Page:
Four Steps to Helping Students Make Good Decisions

Four Steps to Helping Students Make Good Decisions

Alex is a college student I enjoyed a coffee with recently. Our discussion revolved around all the options he was staring with next semester, including courses and jobs, clubs and other extra-curricular activities. Like so many others, Alex is suffering from “decision fatigue.” It’s the experience of being worn down by making lots of choices in a short amount of time.

In a Times Magazine article “Do You Suffer From Decision Fatigue?” John Tierney explains how having to make a series of decisions can take a toll on any of us:

“Decision fatigue helps explain why ordinarily sensible people get angry at colleagues and families, splurge on clothes, buy junk food at the supermarket and can’t resist the dealer’s offer to rustproof their new car. No matter how rational and high-minded you try to be, you can’t make decision after decision without paying a biological price. It’s different from ordinary physical fatigue — you’re not consciously aware of being tired — but you’re low on mental energy. The more choices you make throughout the day, the harder each one becomes for your brain, and eventually it looks for shortcuts, usually in either of two very different ways. One shortcut is to become reckless: to act impulsively instead of expending the energy to first think through the consequences. (Sure, tweet that photo! What could go wrong?) The other shortcut is the ultimate energy saver: do nothing.” 

Four Stops on the Path

When faced with many decisions, we—and our students—can suffer from this syndrome. And Tierney is correct in his explanation. In such times, our brains look for shortcuts to an acceptable decision. We take the shortest path to the answer; after all, we’re tired.  So, I began to reflect on the “path” that intentional people tend to take toward a decision.

For this path to be memorable, I want you to imagine you’re walking through a typical town. As you journey through it, you’re looking for a “good decision.” In fact, you’re on a hunt. Those who are intentional usually make four stops in route to their decision:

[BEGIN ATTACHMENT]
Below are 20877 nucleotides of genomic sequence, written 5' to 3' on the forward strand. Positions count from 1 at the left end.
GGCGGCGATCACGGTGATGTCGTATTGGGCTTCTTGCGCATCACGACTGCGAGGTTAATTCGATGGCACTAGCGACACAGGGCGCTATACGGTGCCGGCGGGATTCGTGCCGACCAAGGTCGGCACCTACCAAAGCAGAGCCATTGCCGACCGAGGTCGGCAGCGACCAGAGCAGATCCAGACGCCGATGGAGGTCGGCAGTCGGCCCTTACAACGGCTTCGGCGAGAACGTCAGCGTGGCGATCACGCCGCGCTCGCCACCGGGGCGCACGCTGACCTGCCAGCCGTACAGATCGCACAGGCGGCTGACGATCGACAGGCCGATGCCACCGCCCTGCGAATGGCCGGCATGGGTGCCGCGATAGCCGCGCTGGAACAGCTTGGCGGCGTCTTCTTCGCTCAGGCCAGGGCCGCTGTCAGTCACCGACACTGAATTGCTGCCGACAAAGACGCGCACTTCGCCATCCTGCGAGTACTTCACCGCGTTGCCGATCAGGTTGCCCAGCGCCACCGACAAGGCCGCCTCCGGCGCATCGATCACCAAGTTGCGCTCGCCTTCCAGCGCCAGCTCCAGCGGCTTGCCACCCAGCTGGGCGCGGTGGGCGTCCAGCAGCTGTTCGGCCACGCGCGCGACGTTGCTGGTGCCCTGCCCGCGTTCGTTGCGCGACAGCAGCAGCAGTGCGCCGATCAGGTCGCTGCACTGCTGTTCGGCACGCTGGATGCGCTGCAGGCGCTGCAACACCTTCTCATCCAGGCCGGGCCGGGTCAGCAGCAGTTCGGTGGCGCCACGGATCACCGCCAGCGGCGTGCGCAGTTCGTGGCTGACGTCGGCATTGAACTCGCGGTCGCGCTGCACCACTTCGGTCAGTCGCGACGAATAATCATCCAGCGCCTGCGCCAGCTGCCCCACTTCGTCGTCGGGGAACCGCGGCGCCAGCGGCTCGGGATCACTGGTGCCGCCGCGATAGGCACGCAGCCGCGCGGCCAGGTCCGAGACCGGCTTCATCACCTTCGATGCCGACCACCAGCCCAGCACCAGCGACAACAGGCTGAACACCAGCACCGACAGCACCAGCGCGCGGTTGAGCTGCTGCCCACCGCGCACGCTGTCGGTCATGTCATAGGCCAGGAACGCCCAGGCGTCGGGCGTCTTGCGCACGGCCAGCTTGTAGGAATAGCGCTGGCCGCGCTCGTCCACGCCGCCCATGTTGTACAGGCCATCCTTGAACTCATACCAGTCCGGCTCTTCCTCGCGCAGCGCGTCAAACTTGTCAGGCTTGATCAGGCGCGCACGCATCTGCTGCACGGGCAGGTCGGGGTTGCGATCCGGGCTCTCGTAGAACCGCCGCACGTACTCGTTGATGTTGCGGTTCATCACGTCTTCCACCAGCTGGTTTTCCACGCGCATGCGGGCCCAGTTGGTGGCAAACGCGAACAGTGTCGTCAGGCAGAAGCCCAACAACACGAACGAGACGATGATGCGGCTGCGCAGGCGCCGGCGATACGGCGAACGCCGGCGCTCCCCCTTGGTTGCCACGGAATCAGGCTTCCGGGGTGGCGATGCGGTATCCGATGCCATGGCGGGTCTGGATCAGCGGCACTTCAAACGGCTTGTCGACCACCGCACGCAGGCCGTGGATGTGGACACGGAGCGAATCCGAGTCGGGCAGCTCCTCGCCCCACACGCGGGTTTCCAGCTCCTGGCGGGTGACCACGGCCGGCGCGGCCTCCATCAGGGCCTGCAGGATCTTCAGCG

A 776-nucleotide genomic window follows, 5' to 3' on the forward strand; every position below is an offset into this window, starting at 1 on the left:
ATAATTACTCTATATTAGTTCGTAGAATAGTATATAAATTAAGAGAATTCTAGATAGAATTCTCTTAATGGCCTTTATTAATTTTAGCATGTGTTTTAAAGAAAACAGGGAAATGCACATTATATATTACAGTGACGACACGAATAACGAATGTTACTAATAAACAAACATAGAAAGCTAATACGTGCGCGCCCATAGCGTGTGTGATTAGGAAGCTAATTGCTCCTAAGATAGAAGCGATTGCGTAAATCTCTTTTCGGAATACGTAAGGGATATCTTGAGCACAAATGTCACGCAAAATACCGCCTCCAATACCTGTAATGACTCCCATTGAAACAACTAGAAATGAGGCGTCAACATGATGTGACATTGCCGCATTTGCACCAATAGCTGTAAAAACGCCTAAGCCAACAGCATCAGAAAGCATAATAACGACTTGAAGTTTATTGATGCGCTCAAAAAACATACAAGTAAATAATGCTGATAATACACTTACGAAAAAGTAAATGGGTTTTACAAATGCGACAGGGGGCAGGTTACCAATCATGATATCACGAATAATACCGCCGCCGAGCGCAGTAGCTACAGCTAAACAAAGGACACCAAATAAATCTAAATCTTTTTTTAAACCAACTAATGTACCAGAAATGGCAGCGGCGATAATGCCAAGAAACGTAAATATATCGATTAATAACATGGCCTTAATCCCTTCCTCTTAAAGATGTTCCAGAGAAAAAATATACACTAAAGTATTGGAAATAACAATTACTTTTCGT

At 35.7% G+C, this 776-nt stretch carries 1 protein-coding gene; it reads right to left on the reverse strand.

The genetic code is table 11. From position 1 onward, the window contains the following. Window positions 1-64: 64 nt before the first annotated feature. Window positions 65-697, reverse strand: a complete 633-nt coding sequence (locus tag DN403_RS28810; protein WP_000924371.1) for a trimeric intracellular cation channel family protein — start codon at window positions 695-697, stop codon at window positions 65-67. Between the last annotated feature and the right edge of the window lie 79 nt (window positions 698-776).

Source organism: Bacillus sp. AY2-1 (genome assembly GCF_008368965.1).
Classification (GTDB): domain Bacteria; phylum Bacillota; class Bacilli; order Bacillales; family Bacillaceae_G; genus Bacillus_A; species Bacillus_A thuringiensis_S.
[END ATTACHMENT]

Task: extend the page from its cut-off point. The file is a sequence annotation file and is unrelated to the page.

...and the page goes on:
1. First stop is our Memory Bank.
We search past experiences for guidance today.

We make many deposits in this bank, every day, so making a withdraw is usually our first stop. Because our memory banks store lots of past experiences we search for a previous deposit that will inform our current decision.

2. Second stop is the General Store.
We search what others have said for insights.

If we can’t find any memories to help us, our next stop is the General Store, where we search the shelves of a myriad of insights others have shared, either in a book, an article or in a Google search, for ideas to guide us.

3. Third stop is a Group of Friends.
We search the brains of those closest to us.

If we can’t find something relevant in the General Store, our next stop is a group of friends we spot chatting on the street corner. They’re close enough to approach, and they know us, so inquiring of them makes good sense.

4. Fourth stop is Wisdom Reservoir.
We search the depths of this reservoir for ideas.

Finally, if we’re still paralyzed about making a decision, Wisdom Reservoir is often the ultimate spot to find answers. Fishing in this reservoir is always fruitful, though it may take a while to catch something helpful. We must be patient translators.

In Wisdom Reservoir, there are timeless, universal principles under its depths; principles that may have been around for centuries: quotes, tips, proverbs, fables, sayings, and scriptures. If we’re smart, we will fish for them, and learn how to translate their wisdom to our current situation. I am a huge fan of “principle-centered living.”

This is exactly what we endeavored to compile in Habitudes: Images That Form Leadership Habits and Attitudes. Beginning in 2003, I began sorting and assembling what I felt were the most important and relevant truths young people need to learn, as they lead themselves and as they influence others. Rivers or Floods, Tollbooths or Roadblocks, Chess and Checkers,  the Starving Baker, Quarterbacks or Referees are each metaphors (images) that teach a timeless wisdom principle Millennials and Generation Z need today. We have over 130 of them in nine courses—ready to be discussed and digested, so good decisions can be made.

We must be careful to insert the timeless into the timely context of our lives today.

To check out a sample of Habitudes, click here.

The post Four Steps to Helping Students Make Good Decisions appeared first on Growing Leaders.

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